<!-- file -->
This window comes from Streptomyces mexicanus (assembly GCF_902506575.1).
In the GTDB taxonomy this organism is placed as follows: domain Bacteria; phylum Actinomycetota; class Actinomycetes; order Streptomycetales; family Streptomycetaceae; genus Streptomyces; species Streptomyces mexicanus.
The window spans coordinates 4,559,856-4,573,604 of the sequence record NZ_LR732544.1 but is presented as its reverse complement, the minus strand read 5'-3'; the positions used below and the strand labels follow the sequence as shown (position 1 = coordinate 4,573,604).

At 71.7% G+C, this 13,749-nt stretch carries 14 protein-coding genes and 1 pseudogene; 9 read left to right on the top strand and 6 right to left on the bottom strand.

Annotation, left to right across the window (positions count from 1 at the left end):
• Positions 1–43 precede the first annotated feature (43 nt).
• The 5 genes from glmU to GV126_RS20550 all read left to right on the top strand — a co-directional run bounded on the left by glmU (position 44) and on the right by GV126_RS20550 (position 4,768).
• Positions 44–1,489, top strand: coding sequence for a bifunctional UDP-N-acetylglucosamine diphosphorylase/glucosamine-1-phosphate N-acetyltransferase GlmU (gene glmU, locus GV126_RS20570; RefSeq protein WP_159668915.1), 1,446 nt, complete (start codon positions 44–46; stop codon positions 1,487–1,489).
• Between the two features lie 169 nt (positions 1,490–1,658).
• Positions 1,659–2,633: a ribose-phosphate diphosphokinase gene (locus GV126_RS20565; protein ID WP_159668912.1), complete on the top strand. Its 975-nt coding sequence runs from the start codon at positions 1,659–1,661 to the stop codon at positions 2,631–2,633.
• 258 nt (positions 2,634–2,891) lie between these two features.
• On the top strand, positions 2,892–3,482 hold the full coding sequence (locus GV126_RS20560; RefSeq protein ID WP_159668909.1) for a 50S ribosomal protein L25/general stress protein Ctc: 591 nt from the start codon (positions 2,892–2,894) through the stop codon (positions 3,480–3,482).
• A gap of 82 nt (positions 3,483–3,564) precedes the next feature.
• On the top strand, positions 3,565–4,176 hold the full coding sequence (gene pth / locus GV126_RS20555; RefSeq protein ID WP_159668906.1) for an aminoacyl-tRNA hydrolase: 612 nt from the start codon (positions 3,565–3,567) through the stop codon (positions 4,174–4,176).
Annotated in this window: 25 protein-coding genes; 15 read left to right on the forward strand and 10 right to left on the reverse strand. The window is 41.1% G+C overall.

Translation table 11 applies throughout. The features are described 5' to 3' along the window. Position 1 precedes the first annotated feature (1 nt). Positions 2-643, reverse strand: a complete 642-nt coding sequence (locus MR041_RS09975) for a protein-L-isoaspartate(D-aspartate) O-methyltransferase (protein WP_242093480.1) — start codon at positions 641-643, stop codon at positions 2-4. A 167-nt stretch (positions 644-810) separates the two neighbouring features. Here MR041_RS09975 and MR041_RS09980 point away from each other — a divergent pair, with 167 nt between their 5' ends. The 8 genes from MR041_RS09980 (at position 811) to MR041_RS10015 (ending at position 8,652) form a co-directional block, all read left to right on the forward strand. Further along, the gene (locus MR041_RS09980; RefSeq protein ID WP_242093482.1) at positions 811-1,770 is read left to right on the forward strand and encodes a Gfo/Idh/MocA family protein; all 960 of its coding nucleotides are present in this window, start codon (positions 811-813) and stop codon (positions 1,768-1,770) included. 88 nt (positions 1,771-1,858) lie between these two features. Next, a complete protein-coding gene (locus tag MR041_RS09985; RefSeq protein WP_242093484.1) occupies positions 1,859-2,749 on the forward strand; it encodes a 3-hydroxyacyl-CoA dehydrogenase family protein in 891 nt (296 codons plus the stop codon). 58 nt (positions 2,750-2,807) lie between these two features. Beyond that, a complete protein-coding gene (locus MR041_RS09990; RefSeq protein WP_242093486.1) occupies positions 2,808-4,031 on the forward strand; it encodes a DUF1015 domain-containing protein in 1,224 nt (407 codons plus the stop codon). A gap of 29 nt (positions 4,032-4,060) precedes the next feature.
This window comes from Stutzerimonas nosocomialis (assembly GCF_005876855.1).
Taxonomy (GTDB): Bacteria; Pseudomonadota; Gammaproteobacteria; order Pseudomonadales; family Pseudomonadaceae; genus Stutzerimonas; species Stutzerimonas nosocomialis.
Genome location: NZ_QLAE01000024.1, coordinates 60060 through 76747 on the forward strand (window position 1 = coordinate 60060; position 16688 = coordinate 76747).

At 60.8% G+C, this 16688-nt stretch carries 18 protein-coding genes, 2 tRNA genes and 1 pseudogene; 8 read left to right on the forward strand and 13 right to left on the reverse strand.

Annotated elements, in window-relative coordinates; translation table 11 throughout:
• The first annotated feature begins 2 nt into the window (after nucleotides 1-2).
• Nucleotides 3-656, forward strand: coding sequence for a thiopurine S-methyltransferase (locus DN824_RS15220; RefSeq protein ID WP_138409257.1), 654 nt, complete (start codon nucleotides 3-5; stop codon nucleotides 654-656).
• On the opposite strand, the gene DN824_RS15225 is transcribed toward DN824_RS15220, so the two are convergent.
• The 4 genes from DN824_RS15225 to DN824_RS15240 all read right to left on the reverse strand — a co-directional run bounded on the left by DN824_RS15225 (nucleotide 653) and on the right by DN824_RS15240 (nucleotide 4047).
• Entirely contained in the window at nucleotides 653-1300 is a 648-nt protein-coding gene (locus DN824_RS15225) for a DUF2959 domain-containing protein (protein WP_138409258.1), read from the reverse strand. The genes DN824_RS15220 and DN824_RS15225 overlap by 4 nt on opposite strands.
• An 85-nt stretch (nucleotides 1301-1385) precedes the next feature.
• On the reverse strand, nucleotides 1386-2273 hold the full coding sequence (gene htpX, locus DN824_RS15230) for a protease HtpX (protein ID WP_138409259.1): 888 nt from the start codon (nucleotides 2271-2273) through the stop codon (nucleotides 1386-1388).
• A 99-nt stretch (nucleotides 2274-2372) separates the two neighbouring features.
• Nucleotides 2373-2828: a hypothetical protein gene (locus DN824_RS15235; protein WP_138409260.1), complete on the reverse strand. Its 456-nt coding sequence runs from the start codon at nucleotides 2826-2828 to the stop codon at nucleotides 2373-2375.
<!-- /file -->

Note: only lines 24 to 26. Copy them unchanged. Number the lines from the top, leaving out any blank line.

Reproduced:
• On the opposite strand, the gene DN824_RS15225 is transcribed toward DN824_RS15220, so the two are convergent.
• The 4 genes from DN824_RS15225 to DN824_RS15240 all read right to left on the reverse strand — a co-directional run bounded on the left by DN824_RS15225 (nucleotide 653) and on the right by DN824_RS15240 (nucleotide 4047).
• Entirely contained in the window at nucleotides 653-1300 is a 648-nt protein-coding gene (locus DN824_RS15225) for a DUF2959 domain-containing protein (protein WP_138409258.1), read from the reverse strand. The genes DN824_RS15220 and DN824_RS15225 overlap by 4 nt on opposite strands.